A further consideration is that, with the exponential growth in social media and e-commerce activity, we’ve seen an increased focus on the ‘unboxing experience’ of luxury goods. For many brands, consumers expect a sensory feast that engages their senses and ‘closes the gap’ between online shopping and the tactile enjoyment associated with the physical or in-store experience. In these instances, where excellent packaging is memorable, worthy of special gifts, and tempting to share on an individual’s social networks, one of our main challenges will always be to create an experience of anticipation and discovery, a ‘unique personal journey’ as each feature is revealed.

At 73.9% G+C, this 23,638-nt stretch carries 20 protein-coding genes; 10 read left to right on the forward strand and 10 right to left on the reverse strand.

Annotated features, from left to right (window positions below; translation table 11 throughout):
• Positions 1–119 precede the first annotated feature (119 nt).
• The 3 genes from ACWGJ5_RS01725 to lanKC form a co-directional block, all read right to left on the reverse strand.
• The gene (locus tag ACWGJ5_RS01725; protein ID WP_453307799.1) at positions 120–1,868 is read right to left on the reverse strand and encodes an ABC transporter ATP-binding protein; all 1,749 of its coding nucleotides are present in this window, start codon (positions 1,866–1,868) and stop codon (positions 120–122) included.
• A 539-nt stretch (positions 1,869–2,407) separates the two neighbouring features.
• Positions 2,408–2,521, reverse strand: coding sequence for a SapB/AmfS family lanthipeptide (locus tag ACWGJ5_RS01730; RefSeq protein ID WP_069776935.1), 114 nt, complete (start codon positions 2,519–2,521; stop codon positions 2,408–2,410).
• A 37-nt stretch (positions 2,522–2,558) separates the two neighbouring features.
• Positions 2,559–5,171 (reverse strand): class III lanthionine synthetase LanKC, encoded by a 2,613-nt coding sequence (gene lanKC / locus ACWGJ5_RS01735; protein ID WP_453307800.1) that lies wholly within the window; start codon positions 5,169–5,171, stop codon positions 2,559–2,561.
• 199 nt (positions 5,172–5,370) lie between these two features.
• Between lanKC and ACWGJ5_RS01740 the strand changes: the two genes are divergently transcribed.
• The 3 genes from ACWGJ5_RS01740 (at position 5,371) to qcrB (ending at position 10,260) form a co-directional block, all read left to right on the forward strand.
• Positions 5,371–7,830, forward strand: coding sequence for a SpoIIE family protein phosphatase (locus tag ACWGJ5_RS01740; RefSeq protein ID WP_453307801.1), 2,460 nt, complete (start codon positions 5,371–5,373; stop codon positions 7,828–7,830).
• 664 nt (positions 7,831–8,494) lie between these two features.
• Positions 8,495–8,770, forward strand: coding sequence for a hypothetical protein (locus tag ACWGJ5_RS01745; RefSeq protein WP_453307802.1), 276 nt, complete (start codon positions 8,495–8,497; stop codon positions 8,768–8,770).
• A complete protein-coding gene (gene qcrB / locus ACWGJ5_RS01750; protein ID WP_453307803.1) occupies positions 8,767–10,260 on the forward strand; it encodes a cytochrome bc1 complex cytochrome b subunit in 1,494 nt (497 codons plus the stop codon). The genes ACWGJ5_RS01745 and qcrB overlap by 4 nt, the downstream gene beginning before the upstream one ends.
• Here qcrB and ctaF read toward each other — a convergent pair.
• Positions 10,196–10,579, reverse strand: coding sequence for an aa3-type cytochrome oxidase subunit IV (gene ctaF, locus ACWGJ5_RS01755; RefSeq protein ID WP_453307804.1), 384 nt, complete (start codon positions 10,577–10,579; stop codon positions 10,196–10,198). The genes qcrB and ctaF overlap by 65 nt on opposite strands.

A significant challenge we face as designers is marrying the above objectives with the strong push to environmentally friendly packaging. Sustainable practices and materials are also no longer optional. Eco-conscious shoppers expect the reduction or eradication of extraneous materials and the use of more environmentally sound materials, in conjunction with high style and attention to detail.

This is an exciting and challenging area for us in packaging design especially as new materials and eco-innovations are unveiled, and as our knowledge and understanding of new materials and supplier capabilities are expanded.